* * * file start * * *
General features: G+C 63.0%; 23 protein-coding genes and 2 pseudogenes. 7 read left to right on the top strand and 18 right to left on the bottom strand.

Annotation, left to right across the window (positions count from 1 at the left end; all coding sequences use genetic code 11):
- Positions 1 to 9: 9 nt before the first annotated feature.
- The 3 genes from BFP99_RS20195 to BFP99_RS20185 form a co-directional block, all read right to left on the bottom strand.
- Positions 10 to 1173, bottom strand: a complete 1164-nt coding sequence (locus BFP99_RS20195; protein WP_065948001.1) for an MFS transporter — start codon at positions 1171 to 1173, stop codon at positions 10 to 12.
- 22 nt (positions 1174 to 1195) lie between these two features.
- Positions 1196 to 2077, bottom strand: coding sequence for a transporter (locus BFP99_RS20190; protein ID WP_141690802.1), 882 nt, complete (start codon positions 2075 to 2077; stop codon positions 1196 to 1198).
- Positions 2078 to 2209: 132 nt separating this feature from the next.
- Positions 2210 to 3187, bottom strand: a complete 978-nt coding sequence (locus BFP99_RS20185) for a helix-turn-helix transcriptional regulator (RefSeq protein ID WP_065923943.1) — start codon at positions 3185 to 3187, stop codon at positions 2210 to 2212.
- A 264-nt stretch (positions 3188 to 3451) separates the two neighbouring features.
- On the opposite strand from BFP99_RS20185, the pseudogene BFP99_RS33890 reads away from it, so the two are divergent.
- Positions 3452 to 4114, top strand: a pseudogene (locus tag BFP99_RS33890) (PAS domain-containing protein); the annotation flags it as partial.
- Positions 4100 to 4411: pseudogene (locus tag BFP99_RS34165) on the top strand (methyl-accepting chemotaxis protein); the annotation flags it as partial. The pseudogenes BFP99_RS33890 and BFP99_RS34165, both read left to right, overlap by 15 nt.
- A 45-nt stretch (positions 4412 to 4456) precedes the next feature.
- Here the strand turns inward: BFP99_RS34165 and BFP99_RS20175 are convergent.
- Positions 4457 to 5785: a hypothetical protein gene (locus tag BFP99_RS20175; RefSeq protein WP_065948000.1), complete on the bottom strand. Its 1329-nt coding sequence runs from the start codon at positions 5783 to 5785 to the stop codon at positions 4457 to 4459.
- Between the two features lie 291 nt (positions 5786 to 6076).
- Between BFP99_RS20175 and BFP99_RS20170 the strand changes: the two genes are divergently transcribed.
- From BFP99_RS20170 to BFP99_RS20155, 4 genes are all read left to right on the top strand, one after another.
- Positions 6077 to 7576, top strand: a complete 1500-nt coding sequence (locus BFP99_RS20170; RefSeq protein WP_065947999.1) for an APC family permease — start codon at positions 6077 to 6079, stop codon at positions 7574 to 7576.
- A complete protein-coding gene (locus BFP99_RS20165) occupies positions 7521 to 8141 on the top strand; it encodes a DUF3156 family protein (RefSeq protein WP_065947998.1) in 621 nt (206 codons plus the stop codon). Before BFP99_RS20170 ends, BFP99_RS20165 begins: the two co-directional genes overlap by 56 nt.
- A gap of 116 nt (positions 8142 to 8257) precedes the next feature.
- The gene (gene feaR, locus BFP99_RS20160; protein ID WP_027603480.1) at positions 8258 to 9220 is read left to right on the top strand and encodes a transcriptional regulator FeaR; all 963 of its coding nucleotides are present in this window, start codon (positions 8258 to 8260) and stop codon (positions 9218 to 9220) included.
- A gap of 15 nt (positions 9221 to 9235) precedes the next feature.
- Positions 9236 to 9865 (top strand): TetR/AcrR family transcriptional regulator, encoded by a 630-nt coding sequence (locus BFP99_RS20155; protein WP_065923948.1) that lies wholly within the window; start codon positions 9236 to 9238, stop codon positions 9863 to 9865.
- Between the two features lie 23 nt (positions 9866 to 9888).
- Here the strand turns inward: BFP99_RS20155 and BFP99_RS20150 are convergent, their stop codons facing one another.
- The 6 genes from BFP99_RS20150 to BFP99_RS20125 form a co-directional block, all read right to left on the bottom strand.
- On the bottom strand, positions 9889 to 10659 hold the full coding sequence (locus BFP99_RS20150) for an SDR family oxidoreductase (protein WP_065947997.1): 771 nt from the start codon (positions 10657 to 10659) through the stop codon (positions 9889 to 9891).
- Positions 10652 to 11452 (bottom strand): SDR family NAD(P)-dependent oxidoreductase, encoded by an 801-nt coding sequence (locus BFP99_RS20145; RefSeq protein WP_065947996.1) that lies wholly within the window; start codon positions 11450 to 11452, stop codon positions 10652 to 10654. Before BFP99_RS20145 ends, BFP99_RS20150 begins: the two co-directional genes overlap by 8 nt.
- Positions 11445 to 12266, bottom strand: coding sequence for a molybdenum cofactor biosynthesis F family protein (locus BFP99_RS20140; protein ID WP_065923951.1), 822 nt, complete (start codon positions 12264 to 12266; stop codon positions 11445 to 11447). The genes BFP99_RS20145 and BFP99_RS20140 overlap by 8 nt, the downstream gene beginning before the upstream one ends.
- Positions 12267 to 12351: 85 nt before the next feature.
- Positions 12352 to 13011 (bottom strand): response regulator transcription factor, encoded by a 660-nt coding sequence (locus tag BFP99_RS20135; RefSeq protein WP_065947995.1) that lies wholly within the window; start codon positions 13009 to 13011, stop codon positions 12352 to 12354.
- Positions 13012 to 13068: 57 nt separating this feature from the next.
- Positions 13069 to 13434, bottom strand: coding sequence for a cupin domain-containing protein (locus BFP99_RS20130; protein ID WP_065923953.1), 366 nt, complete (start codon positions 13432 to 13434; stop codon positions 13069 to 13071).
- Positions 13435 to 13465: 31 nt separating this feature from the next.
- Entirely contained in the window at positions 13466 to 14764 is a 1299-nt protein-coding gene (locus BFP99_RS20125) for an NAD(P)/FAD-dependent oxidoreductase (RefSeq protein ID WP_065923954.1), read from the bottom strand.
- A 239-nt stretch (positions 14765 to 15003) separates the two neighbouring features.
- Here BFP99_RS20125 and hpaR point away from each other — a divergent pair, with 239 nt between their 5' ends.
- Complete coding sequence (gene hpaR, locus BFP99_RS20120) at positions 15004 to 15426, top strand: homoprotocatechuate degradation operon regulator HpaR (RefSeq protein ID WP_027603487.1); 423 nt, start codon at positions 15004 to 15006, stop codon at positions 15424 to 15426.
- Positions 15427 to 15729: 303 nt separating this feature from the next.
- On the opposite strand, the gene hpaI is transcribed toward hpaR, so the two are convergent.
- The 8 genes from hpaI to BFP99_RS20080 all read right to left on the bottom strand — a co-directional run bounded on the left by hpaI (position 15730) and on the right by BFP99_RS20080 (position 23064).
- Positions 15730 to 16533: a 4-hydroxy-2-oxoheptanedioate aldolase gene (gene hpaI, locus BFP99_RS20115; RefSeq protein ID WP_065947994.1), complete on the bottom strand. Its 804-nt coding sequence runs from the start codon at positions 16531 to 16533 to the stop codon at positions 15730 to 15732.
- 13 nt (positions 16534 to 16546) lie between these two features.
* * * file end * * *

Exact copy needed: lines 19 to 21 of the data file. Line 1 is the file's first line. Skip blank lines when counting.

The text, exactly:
- From BFP99_RS20170 to BFP99_RS20155, 4 genes are all read left to right on the top strand, one after another.
- Positions 6077 to 7576, top strand: a complete 1500-nt coding sequence (locus BFP99_RS20170; RefSeq protein WP_065947999.1) for an APC family permease — start codon at positions 6077 to 6079, stop codon at positions 7574 to 7576.
- A complete protein-coding gene (locus BFP99_RS20165) occupies positions 7521 to 8141 on the top strand; it encodes a DUF3156 family protein (RefSeq protein WP_065947998.1) in 621 nt (206 codons plus the stop codon). Before BFP99_RS20170 ends, BFP99_RS20165 begins: the two co-directional genes overlap by 56 nt.